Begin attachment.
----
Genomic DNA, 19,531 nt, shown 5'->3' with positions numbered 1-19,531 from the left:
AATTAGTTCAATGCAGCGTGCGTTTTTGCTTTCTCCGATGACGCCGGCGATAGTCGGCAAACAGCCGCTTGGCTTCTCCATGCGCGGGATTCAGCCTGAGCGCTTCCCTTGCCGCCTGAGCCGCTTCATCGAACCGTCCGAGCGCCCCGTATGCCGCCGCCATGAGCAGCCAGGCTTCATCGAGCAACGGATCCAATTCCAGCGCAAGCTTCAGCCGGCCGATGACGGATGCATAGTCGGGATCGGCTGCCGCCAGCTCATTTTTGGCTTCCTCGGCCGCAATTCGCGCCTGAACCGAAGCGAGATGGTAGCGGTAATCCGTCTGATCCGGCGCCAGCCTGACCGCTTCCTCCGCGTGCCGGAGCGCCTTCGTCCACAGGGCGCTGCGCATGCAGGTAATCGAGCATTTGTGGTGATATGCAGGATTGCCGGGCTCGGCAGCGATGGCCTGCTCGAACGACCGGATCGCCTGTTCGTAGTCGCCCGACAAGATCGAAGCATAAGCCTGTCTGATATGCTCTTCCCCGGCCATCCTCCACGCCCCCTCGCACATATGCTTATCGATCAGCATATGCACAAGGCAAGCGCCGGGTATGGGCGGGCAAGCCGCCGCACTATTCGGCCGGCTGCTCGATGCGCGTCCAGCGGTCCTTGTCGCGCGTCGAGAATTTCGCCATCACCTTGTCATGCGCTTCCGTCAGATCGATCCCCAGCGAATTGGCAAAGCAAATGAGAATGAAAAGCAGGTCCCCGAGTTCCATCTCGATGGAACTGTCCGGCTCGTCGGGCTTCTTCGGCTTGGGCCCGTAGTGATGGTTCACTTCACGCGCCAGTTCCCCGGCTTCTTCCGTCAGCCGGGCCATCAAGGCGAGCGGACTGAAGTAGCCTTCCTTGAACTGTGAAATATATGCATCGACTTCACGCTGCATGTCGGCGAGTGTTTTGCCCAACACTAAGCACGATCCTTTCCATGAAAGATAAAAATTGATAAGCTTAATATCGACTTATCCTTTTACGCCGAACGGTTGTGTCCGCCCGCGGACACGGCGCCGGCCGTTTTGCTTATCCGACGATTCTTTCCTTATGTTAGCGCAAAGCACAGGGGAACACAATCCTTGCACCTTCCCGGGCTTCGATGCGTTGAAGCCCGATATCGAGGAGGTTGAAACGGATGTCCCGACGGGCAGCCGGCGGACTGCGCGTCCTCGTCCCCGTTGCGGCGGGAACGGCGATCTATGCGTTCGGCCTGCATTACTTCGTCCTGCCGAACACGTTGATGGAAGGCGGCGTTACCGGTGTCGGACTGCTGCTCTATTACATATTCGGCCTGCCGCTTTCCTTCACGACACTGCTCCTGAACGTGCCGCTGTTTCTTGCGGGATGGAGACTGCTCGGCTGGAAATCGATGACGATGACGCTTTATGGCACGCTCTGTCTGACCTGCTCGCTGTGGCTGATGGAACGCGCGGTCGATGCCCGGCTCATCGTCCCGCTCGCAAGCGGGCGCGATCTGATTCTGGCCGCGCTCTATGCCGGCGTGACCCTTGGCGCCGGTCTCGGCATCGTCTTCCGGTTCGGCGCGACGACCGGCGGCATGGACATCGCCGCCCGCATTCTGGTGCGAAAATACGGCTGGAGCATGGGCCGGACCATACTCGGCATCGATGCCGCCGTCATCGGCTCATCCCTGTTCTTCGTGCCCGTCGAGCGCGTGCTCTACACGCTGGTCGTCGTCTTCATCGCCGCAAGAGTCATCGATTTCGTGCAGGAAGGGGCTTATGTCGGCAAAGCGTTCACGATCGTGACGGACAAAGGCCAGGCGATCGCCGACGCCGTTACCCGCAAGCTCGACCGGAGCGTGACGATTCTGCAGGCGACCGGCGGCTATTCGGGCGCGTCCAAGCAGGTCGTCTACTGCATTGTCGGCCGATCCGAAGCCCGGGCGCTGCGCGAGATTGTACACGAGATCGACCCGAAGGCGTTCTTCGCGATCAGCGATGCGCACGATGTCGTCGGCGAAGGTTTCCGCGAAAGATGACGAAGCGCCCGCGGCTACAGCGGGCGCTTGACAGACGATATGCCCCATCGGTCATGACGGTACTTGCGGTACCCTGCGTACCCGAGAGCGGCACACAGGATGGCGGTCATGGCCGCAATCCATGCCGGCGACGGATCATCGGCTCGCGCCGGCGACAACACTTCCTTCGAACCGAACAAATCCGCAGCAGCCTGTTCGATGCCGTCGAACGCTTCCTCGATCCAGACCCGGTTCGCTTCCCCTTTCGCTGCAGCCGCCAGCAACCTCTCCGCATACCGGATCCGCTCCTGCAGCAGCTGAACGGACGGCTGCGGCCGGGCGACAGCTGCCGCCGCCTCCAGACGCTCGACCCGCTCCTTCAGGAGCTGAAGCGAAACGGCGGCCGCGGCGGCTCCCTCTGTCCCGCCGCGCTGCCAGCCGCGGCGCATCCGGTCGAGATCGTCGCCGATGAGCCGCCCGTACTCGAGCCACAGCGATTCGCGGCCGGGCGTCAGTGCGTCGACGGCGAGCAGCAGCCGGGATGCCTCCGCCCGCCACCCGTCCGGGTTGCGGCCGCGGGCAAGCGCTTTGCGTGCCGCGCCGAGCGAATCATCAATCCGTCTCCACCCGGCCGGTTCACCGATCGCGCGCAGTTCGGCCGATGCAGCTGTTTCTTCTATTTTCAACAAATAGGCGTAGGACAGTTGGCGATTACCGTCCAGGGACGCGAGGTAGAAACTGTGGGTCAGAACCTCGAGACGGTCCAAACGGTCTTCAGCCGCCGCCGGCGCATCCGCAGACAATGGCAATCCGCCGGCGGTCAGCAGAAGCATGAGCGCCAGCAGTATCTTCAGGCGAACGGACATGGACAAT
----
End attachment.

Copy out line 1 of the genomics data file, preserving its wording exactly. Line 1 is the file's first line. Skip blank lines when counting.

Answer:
Genomic DNA, 19,531 nt, shown 5'->3' with positions numbered 1-19,531 from the left: